The major difference between the two categories is medical necessity. In other words, if a patient experienced a health problem in 2014 that negatively affected his or her teeth, chances are at least some of the treatment costs will be tax-deductible. It may also be possible to deduct other costs, like  medications and health insurance premiums associated with routine or emergency dental procedures. The list of medically necessary examples that the IRS casually refers to in the pamphlet includes, but is not limited to dentures, dental x-rays, fluoride treatments, invisible braces and tooth-colored filings.

The agency also makes it a point to note that purely cosmetic procedures and personal use items are not tax-deductible. So, that means it’s not possible to deduct the cost of in-home or in-office teeth whitening. Expenses related to OTC toothpaste, dental floss, mouthwash and general care products are typically not considered tax-deductible either.

This brings us back to the question, “Are porcelain crowns, dental implants and fillings medically necessary?” If they were performed to repair damaged teeth and restore oral health, the answer is most likely “yes.” The best way to know for sure is to read the pamphlet and discuss any outstanding issues with your trusted tax preparer or an IRS agent.

Peter J. Samuels, DDS is a local Gettysburg dentist and a clinical instructor at the University of Maryland Dental School.

717-334-0555 GettysburgFamilyDentist.com

Topics: Cosmetic Dentistry, Veneers, Tax deductions

New technology in Dentistry

Posted by Peter Samuels on Wed, Mar 4, 2015 @ 09:03 AM

Peter J. Samuels, DDS

 

When I was little a visit to the dentist meant an agonizing sit through a painful and unpleasant process.  Pulleys ran a slow speed drill that vibrated my head and made smoke!  Predictably, as a child growing up in the 1960s, my mouth became full of black, amalgam fillings.  Dentistry back then was drilling, filling and pulling.  Dentists patched and patched until the teeth broke and then they were pulled.  Eventually people were expected to have dentures.

Boy have things changed!  Here’s but a bit of the technology you’ll find today in a modern office.

Laser Dentistry: Dentists started using lasers in 1990. The instrument produces an intense narrow beam of light energy. The light can remove or shape tissue on contact.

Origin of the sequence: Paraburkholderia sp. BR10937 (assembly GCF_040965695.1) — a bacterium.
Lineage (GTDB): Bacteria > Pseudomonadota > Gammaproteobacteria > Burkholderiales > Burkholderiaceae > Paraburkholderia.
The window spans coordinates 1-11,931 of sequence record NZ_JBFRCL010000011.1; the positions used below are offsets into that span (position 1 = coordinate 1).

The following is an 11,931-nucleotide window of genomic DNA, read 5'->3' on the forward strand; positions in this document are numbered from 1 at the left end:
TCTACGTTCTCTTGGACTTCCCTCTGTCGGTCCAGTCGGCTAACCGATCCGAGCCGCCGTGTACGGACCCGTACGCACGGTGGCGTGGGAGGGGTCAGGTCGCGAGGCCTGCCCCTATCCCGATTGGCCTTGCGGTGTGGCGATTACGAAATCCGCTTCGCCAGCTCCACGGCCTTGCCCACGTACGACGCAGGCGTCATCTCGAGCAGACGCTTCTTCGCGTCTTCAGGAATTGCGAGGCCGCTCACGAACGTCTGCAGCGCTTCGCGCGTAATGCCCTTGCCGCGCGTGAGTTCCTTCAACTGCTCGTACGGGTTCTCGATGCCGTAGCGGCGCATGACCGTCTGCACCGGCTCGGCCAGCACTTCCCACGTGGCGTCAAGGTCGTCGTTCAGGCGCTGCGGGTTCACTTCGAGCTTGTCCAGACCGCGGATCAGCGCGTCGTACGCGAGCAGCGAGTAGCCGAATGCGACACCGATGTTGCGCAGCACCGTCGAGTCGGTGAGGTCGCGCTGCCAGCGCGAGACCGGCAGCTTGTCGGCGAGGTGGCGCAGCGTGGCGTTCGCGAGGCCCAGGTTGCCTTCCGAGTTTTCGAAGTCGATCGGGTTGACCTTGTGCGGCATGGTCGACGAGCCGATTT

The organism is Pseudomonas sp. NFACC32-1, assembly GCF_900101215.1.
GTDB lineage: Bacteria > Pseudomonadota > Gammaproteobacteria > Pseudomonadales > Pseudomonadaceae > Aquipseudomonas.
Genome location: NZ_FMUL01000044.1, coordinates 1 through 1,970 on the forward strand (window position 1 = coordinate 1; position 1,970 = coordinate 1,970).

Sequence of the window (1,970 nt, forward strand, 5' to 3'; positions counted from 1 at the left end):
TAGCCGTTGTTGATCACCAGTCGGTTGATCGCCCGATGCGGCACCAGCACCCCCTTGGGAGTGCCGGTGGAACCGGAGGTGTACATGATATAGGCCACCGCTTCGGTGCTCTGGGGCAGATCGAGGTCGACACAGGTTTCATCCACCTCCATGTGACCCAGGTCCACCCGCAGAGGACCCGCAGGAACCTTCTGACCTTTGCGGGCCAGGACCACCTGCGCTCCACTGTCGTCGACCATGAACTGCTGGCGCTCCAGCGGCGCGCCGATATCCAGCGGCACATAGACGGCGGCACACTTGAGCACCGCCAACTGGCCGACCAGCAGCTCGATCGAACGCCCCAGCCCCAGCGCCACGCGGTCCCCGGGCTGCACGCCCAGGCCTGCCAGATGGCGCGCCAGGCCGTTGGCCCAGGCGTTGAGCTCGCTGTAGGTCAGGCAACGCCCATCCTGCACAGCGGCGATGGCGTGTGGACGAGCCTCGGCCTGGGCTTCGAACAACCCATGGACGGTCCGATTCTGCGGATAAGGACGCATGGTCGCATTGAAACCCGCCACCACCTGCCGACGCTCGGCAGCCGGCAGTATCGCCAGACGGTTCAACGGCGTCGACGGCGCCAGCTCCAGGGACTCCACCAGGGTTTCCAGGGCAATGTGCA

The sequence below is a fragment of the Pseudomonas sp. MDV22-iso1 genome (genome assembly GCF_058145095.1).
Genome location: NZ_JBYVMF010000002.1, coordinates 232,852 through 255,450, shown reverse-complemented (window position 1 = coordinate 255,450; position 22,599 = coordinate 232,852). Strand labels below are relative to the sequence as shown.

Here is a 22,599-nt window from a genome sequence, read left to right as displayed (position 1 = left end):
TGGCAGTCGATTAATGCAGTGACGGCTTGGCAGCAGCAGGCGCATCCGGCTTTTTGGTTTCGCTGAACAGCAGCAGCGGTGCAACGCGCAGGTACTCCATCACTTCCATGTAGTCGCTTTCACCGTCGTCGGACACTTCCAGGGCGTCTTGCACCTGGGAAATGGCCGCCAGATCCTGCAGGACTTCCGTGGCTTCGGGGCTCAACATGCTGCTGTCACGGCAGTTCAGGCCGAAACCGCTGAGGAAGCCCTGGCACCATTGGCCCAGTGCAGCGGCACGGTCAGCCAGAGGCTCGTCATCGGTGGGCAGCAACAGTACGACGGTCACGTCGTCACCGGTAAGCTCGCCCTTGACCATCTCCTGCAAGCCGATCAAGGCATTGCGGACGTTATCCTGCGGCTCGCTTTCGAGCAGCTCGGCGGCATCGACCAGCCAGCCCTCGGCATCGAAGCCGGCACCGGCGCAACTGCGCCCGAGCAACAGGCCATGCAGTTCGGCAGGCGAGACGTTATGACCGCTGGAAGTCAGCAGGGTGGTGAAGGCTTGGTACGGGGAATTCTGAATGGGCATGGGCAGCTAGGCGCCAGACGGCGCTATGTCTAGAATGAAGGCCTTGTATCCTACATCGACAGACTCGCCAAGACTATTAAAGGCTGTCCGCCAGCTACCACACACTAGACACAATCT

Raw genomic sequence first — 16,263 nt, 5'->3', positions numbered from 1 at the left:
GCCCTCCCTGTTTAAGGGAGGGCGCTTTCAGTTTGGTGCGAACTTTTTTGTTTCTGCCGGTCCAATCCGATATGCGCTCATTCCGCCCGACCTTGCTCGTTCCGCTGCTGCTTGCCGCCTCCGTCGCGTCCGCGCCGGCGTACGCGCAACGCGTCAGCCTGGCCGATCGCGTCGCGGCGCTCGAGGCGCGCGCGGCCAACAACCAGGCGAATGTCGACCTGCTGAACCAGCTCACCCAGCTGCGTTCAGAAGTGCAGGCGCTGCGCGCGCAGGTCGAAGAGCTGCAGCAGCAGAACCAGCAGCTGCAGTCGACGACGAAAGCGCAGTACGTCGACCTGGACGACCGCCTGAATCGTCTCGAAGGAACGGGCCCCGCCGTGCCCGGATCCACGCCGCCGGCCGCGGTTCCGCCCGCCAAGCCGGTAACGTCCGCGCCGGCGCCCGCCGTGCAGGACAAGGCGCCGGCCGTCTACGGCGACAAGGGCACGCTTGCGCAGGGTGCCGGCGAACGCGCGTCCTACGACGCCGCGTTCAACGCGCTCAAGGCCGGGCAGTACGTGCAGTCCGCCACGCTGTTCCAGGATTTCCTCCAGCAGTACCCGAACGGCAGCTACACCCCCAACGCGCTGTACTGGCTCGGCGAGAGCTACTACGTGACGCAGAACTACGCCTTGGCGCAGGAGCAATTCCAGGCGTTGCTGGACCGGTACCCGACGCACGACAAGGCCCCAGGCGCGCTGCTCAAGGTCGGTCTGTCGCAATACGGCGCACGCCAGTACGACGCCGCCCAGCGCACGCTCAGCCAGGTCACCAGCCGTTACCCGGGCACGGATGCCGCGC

DIAGNodent: This laser device detects cavities hidden in places that regular x-rays cannot detect. Remember the “pick” the dentist used to rely on? A laser can often replace the explorer (pick) and can be more accurate. We can find decay at an earlier stage when it can be treated conservatively.

Invisalign: These clear braces straighten your teeth with custom-made aligners that are invisible, smooth and comfortable. Wearing them gently and gradually shifts your teeth into place based on a personalized plan. The concept, though simple, is based on hi tech computer modeling software coupled with robotic aligner fabrication.

Digital imaging and cadcam restorations:  Crowns (caps) can now be made from solid porcelain by a hi tech laboratory that uses computers and cad cam machines to scan images of your teeth and create beautiful, lifelike, perfectly fitting restorations.  In some cases we can scan your mouth with a Cerec machine right in the office to make a beautiful crown while you wait.

Digital x-rays: Remember those little films you held with your hand while the dentist took a picture?  Today we have digital x-ray sensors that require much less exposure than conventional film. 

Dental implants:  Implants have revolutionized treatment options.  We routinely replace teeth with implants.  Dentures loose?  Implants can hold them solidly. 

Bonded veneers:  A porcelain crown can save your tooth.  Bonded porcelain veneers can give you a new smile and change your life!

Sedation dentistry:  Just like for a medical procedure, you can be safely sedated in the office for almost any dental procedure. 

Peter J. Samuels, DDS is a local Gettysburg dentist and a clinical instructor at the University of Maryland Dental School.

334-0555     GettysburgFamilyDentist.com